The congestion problem was solved long ago by RED. When a router starts to experience congestion, it immediately applies an algorithm to fairly drop packets from the queue, weighted by each sender’s portion of bandwidth used. For example, with a simple random algorithm, a sender who is transmitting 50% of the total bandwidth is twice as likely to be dropped as someone using 25%.

Besides dropping packets, the router can also set an explicit congestion notification (ECN) bit on a packet. This communicates a warning to the sender that future packets will be dropped if it keeps increasing the window size. This is better than just dropping the packet since it avoids discarding useful data that the packet is carrying.

It turns out that RED is not enabled on many Internet routers. Jim wrote a fascinating post why. In short, ISPs avoided deploying RED due to some bugs in the original paper and the requirement for manually tuning its parameters. ISPs don’t want to do that and haven’t. But years ago, Van Jacobson had begun to write a paper on how to fix RED.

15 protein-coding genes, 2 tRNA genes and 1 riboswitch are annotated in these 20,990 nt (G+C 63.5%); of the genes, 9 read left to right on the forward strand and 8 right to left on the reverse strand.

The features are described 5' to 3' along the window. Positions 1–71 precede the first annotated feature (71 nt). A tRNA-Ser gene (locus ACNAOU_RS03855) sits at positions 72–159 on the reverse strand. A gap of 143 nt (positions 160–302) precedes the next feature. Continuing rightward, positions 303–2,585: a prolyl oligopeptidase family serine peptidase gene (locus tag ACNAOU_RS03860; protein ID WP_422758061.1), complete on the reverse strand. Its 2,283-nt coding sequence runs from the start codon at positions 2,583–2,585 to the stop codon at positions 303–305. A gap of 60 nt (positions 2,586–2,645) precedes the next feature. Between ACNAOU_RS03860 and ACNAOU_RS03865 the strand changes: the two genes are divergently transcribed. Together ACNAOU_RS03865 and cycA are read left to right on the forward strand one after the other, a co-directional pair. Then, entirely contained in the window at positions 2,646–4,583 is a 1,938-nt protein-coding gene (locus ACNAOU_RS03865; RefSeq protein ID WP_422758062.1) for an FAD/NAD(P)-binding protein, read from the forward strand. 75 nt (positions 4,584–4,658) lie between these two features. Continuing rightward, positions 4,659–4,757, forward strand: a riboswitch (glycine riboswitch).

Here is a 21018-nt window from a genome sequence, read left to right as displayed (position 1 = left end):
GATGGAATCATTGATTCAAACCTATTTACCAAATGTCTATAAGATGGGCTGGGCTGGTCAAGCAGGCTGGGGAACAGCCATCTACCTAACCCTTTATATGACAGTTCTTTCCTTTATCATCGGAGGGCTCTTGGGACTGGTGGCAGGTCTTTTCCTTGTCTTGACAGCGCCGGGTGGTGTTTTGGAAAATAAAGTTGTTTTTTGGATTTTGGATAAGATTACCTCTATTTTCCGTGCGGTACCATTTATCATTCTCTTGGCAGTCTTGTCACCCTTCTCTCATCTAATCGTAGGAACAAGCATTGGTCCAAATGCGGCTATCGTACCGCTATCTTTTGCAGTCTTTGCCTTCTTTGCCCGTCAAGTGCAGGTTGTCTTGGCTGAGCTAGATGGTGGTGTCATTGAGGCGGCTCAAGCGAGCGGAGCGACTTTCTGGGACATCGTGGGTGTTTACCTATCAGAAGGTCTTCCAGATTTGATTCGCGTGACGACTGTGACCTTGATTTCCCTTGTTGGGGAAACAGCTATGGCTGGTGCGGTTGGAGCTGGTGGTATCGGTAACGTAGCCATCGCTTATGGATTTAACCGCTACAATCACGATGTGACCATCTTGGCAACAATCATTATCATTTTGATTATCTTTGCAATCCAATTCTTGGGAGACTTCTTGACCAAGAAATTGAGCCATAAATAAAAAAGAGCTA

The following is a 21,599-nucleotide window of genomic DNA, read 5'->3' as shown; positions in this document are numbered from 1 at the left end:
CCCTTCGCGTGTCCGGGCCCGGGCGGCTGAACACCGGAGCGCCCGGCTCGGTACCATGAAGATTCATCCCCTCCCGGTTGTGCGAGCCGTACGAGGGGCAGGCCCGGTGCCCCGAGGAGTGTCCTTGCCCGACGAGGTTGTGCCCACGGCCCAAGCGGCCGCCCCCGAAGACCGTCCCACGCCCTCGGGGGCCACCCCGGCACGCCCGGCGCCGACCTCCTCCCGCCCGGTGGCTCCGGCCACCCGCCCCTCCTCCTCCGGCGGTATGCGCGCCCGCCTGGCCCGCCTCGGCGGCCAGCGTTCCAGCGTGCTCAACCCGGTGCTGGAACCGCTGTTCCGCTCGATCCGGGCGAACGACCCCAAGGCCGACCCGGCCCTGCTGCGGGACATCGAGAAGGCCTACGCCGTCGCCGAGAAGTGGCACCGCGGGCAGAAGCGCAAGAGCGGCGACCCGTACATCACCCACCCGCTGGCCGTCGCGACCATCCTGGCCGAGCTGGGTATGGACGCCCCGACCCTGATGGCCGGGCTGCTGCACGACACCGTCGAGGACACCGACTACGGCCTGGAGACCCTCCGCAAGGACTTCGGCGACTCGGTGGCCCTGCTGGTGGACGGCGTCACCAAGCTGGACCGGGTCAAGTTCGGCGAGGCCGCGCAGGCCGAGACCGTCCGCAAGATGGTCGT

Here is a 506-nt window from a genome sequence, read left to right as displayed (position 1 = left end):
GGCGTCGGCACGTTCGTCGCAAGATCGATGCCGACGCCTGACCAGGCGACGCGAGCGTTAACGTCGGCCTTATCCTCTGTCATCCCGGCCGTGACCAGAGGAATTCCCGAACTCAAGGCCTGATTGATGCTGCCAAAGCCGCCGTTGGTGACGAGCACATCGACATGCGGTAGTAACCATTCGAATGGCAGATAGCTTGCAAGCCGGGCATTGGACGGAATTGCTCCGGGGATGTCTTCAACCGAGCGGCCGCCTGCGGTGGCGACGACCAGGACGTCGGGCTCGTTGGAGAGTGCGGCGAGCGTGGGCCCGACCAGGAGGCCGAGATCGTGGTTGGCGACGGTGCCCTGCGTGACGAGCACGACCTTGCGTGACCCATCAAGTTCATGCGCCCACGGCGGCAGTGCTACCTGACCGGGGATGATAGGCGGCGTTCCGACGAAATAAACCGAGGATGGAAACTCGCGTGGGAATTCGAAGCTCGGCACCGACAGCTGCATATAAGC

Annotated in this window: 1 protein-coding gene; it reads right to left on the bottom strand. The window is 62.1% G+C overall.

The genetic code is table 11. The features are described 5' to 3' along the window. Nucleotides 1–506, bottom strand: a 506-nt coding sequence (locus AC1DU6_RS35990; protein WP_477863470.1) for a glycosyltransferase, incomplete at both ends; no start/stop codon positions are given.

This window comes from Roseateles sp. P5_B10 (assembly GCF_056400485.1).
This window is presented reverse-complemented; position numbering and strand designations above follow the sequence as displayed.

The lost paper was never published. One roadblock was that the diagram of a toilet offended a reviewer. Also, Van changed jobs and never got around to properly finishing it. He lost the draft and the FrameMaker software for editing it. But recently, the original draft was found and converted into a usable format.

Much remains to be done. This is truly a hard problem. Jim Gettys and others have been building tools to analyze bufferbloat and writing new articles. They’re trying to raise visibility of this issue and come up with a new variant of RED that can be widely deployed. If you’re interested in helping, download the tools or check out Netalyzr.

There’s no single correct solution to eliminating bufferbloat, but I’m hoping a self-tuning algorithm based on RED can be widely deployed in the coming years.

April 15, 2011

More certs may indicate less security

Filed under: Crypto,Network,Protocols,Security — Nate Lawson @ 12:40 pm

In my last post, I mentioned how warning users when a previously-seen cert changes may generate false positives for some sites. If a website has a multiple servers with different certs, the browser may often generate spurious errors for that site. But could this be a symptom of a genuine security problem?

Citibank appears to have one certificate per server. You can verify this yourself by going to their website and multiple times, clearing your browser each time. Clicking on the SSL icon to the left of the URL will show a different cert.